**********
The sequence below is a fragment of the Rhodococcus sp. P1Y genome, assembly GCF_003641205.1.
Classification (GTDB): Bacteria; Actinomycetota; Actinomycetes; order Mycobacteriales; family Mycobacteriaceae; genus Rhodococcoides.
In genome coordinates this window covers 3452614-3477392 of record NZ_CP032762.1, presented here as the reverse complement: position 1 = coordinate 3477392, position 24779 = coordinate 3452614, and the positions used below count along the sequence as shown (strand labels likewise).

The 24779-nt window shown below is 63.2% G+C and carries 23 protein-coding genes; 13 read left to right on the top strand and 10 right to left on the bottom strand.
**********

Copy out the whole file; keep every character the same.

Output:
The sequence below is a fragment of the Rhodococcus sp. P1Y genome, assembly GCF_003641205.1.
Classification (GTDB): Bacteria; Actinomycetota; Actinomycetes; order Mycobacteriales; family Mycobacteriaceae; genus Rhodococcoides.
In genome coordinates this window covers 3452614-3477392 of record NZ_CP032762.1, presented here as the reverse complement: position 1 = coordinate 3477392, position 24779 = coordinate 3452614, and the positions used below count along the sequence as shown (strand labels likewise).

The 24779-nt window shown below is 63.2% G+C and carries 23 protein-coding genes; 13 read left to right on the top strand and 10 right to left on the bottom strand.